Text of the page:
Robbie Deans knocks the knockers
Wallabies coach Robbie Deans is at the crossroads. (AAP Image/Dave Hunt)
I’ll put my cards on the table right now – I am a solid Robbie Deans supporter and have been since day one.
He didn’t win five Super titles with the Crusaders if he couldn’t coach.
Admittedly he had a roster chockful of All Blacks, including three of the very best in Richie McCaw, Dan Carter, and Kieran Read.
Which makes yesterday’s 25-19 win over the Pumas on their turf with 41,000 rabid supporters, including two of them aiming laser beams in the eyes of goal-kickers Mike Harris and Kurtley Beale, very special.
Deans went into this Test after a flogging by the Boks at Loftus, losing Berrick Barnes and Adam Ashley-Cooper for the rest of the season. That took the injury toll to 16 frontliners – decimation.
Then the debilitating 24-hour trip to Rosario. The odds were stacked against Deans and his fourth skipper of the season Nathan Sharpe.
Yet the Wallabies won against all those odds, and they did it very ugly. But who cares, they did it despite losing big unit lock Kane Douglas early in the first half.
In one of the worst international games in memory with both sides regulary coughing up possession, and incurring referee Craig Joubert’s wrath with 27 penalties, a rugby game surfaced in the 65th minute thanks to some Beale magic.
With Ben Tapuai running decoy in front of Digby Ioane and Paul McCabe, Beale timed his pop pass to such perfection, Ioane was through a gap as wide as Sydney Heads for a brilliant five-pointer under the dot.
The game-breaker in a penalty shoot-out.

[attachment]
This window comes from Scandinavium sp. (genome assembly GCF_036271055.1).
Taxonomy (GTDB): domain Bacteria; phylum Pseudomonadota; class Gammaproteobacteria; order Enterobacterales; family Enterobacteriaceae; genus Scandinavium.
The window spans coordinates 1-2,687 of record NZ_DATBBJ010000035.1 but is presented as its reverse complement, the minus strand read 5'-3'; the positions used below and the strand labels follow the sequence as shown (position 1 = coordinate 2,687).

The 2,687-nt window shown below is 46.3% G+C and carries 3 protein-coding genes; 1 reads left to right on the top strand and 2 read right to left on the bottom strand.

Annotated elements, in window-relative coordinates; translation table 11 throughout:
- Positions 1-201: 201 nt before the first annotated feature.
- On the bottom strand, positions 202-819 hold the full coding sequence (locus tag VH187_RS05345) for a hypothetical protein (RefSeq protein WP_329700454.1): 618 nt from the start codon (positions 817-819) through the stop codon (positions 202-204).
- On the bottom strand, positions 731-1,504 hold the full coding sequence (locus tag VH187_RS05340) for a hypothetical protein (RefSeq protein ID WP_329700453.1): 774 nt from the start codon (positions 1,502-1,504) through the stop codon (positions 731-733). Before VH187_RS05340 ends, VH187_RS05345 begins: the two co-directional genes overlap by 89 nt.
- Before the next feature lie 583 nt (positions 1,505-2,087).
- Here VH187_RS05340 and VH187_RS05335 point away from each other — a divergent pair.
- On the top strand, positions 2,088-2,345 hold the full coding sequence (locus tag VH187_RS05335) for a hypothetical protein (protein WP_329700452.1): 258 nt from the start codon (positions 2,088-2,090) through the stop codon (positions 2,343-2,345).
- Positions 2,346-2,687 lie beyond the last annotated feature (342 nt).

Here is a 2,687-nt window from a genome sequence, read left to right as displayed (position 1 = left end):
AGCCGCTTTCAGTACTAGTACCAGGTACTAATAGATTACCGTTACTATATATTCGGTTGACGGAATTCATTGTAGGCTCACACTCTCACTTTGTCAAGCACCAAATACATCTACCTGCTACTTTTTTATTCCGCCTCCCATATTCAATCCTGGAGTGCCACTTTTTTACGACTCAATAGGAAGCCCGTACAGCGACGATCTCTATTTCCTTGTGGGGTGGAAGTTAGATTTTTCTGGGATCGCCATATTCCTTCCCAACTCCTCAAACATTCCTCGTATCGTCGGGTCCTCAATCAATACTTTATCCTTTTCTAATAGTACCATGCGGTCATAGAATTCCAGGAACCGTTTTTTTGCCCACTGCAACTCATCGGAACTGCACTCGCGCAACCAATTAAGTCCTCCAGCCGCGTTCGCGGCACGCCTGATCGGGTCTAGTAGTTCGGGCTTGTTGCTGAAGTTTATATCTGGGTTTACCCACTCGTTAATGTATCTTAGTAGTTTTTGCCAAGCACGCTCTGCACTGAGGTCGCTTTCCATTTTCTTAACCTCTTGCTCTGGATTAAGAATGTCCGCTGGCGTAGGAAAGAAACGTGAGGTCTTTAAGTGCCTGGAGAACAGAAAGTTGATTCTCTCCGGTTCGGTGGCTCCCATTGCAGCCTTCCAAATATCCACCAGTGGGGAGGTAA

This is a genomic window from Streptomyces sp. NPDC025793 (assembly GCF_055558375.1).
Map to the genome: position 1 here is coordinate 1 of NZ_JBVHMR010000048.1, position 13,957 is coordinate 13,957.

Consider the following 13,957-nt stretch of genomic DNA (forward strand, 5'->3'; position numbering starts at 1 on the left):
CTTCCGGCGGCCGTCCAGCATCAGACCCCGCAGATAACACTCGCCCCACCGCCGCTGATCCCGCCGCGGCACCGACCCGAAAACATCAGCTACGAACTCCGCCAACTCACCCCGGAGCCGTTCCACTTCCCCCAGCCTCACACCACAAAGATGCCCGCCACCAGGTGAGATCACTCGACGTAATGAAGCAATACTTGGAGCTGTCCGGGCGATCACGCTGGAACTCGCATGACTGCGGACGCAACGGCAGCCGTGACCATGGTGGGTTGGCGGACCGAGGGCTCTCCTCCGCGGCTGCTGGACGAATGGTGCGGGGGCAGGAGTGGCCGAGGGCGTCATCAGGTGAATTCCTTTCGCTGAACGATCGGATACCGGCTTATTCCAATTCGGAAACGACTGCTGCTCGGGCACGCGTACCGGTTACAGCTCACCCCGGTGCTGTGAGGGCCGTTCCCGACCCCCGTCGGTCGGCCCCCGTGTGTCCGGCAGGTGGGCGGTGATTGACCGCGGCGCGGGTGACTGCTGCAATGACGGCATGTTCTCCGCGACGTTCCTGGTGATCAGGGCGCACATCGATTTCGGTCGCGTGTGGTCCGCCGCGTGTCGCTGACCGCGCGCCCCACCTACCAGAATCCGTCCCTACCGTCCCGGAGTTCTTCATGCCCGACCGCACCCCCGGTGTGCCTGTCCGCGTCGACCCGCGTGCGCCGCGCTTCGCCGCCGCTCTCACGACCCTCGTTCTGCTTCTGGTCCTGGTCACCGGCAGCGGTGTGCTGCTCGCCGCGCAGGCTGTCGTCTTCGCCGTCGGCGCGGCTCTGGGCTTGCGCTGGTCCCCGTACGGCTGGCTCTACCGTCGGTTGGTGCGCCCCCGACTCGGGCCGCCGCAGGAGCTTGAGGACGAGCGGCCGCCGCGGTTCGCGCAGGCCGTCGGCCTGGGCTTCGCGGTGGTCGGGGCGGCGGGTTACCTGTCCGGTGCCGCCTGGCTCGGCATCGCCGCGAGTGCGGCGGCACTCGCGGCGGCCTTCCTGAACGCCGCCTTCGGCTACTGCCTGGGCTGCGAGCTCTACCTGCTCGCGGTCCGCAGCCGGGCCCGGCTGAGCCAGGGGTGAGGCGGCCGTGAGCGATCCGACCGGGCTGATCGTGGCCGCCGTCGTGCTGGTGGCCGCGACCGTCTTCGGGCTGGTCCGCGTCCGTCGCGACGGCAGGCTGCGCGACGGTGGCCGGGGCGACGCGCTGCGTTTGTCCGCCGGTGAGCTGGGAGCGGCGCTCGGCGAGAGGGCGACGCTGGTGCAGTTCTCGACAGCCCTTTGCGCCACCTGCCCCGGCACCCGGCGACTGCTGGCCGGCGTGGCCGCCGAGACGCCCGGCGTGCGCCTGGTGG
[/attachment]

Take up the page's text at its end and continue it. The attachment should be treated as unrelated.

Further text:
“He’s a class act”, was Deans’ spot-on comment.
Beale is at 10 to stay. Anyone who saw the spindley head-geared teenage version playing fly-half for St Josephs College, and Australian Schoolboys for three years, had Beale ticked in as a future Wallaby with a touch of Mark Ella in his play.
That touch surfaced again yesterday, which leaves Quade Cooper’s Wallaby future with a big question mark.
Cooper can’t play anywhere else in the backline, and his “toxic environment” within Wallaby ranks still hurts.
But Cooper is one of the now 17 on the injury list, and it would appear not one of them will be able to make October 20 for the Suncorp clash with the All Blacks to wrap up the home season internationals.
Which means Deans and Sharpe have an even bigger mountain to climb.
It’s worth repeating the Wallabies went into the Puma clash with 345 caps in the starting lineup. Sharpe owned 110 of them, the other seven forwards 147 between them, and the seven backs just 88.
According to my records, it was the least experienced Wallaby backline in 44 years since a meeting against the All Blacks at the SCG in 1968.
Arthur McGill (1 cap), John Cole (1), Phil Smith (2), John Brass (9), Alan Cardy (8), John Ballesty (1) and skipper Ken Catchpole 27 – all up 49 caps. They were beaten 27-11.
It could well be the same story again on the 20th. But it the Wallabies can hang onto posession and at least give it a crack against the very best team on the planet, there won’t be any knockers.
As Sharpe asked of his team before Rosario, “let’s play like men, and not boys”
And they sure manned-up yesterday.
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